How Donating $500 to Ex-KKK Leader David Duke Caused This Minneapolis Bar to Shut Down

A Minneapolis bar has closed down after employees and events hosts learnt that the owner donated $500 to the 2016 Senate campaign of David Duke, the former leader of the Ku Klux Klan.

Club Jäger shut down after several employees decided they no longer wanted to work for owner Julius DeRoma after learning of his support for Duke, local newspaper the Star Tribune reported on Friday.

According to the local paper, a DJ and club night had canceled gigs after hearing about the donations.

DeRoma's donation was first revealed in a post on Indybay, a community news organization based in San Francisco, which has posted records of donors to Duke's campaign.

Duke, a Holocaust denier who has espoused anti-Semitic views, founded the Louisiana chapter of the KKK in 1974 and served as the organization's Imperial Wizard, a title given to the group's national leader. He was a member of the Louisiana State House of Representatives from 1989 until 1992 and has unsuccessfully run for the U.S. Senate and Congress.

David Duke
David Duke (C), participates in a rally where a crowd of white nationalists are met by a group of counter-protesters in Charlottesville, Virginia, on August 12. Justin Ide/Reuters

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Rob Callahan, a writer who had hosted a trivia night at Club Jäger since 2008, said that some employees walked out after learning of the donation, while others stayed as they had no alternative work. Callahan told the Star Tribune that employees received abusive messages, accusing them of being Nazi sympathizers, and that one female employee was spat on in the street by unidentified men who called her a Nazi lover.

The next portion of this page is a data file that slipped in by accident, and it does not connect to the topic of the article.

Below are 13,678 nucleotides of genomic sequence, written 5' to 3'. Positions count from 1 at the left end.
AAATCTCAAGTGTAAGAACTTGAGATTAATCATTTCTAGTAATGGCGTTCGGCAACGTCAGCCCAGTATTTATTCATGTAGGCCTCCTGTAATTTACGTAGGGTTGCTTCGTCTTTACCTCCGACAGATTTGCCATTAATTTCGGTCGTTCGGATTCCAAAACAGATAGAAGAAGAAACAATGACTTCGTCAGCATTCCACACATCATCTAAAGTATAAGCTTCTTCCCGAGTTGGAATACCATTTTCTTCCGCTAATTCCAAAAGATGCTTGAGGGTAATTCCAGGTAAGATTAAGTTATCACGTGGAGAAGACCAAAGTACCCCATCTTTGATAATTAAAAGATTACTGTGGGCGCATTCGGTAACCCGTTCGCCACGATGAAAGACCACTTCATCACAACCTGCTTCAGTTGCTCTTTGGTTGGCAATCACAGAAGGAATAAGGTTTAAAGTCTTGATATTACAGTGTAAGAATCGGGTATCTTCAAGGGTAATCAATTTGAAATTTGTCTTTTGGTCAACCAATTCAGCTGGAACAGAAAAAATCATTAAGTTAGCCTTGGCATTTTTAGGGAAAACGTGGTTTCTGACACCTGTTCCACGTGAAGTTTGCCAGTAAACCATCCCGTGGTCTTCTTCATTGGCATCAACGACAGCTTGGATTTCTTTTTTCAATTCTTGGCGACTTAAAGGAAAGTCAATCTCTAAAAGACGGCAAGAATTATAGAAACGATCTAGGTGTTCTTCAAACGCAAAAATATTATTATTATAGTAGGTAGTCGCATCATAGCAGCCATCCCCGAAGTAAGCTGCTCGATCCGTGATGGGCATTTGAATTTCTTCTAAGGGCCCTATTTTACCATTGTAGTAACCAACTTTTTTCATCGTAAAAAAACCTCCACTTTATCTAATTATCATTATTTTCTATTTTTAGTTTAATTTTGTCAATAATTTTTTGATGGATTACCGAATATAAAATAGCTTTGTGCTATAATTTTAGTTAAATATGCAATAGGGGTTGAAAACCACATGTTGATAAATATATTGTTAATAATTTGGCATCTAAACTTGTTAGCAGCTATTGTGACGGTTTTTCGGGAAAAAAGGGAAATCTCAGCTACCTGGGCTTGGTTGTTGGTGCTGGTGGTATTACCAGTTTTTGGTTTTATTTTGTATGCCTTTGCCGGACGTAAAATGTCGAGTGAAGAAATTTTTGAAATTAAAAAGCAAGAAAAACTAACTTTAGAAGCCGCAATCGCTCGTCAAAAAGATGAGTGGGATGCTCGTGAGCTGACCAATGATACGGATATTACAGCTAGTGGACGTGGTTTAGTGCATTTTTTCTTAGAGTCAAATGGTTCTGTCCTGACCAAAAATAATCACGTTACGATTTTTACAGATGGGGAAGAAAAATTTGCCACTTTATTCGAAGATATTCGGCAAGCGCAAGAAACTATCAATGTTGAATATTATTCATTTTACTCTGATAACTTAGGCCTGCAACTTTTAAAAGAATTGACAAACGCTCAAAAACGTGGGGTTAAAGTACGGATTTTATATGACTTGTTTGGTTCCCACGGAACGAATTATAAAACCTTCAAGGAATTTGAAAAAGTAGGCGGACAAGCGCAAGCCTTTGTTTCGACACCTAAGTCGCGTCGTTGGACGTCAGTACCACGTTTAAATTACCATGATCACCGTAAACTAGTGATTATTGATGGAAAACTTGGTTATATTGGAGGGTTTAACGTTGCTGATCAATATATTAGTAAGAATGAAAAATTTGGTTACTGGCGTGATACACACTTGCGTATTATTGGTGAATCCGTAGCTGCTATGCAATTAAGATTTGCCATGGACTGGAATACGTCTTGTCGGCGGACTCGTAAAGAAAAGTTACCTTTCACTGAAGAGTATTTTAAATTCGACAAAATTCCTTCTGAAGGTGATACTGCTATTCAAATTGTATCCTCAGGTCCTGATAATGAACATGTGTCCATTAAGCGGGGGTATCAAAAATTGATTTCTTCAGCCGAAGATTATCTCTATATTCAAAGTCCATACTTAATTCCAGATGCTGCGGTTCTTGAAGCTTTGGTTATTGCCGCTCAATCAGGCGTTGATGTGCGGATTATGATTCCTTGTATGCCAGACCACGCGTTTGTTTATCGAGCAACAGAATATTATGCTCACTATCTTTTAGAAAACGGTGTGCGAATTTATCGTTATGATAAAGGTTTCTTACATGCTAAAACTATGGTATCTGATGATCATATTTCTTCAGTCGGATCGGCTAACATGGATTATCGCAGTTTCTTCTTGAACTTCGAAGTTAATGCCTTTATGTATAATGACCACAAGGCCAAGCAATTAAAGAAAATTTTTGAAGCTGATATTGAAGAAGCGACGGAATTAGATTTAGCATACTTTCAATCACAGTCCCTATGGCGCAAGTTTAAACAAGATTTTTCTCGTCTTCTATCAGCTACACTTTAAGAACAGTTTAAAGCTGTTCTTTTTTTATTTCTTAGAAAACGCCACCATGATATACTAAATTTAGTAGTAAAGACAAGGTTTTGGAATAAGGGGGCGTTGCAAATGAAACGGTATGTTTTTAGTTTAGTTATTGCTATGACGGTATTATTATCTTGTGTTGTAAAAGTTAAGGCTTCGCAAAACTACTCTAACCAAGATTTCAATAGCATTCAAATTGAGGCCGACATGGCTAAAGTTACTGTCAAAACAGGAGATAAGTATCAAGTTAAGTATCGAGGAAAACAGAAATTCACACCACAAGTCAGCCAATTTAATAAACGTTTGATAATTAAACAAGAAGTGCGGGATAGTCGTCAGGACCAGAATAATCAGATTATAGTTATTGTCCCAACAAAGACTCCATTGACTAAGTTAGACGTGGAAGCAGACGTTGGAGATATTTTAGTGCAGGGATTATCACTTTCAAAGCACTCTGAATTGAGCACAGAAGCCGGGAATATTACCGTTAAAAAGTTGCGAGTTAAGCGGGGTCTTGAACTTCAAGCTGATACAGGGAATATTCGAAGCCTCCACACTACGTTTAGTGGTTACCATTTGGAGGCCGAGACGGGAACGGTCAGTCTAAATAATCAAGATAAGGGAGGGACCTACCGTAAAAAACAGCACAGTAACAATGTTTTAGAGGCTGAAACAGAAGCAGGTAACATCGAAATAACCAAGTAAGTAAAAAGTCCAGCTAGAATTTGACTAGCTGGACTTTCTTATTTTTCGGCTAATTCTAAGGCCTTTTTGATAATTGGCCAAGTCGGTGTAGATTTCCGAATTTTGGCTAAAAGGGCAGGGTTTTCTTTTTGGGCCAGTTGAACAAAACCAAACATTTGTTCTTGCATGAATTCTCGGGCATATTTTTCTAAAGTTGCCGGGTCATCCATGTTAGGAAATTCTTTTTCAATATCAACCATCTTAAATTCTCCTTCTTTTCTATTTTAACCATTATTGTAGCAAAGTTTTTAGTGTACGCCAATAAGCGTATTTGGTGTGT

"The people working there didn't want to keep this guy's business operating and continue to face the harassment," said Callahan.

DeRoma told local television station WCCO that his donation was a matter of free speech. In response to the fallout of the revelation, DeRoma said: "Well, whatever. What do you expect, it's basically something that is blown up beyond what it should be."

DeRoma also donated to Trump's presidential campaign in 2016, local newspaper City Pages reported.

The closure followed a similar incident in Santa Cruz, California, where the owner of a Chinese restaurant closed his business after receiving abuse for donating amounts totaling $500 to Duke's campaign.

Roger Grigsby, owner of O'mei Szechuan Chinese Restaurant, told The Mercury News that he had faced "political terror" and an "attack" on his business since his donations to Duke came to light. Grigsby also defended his support for Duke, saying that the ex-KKK leader was an advocate for the "civil rights of European Americans, whites, defending them from attacks against them."

Duke expressed support for Donald Trump's presidential campaign—which disavowed Duke—and has also praised President Trump for his response to racially motivated violence in Charlottesville, Virginia. Trump was widely criticized for blaming both sides for the violence that took place at a white supremacist rally in August, where one woman, Heather Heyer, died after a man drove a car into a crowd of counter-protesters.​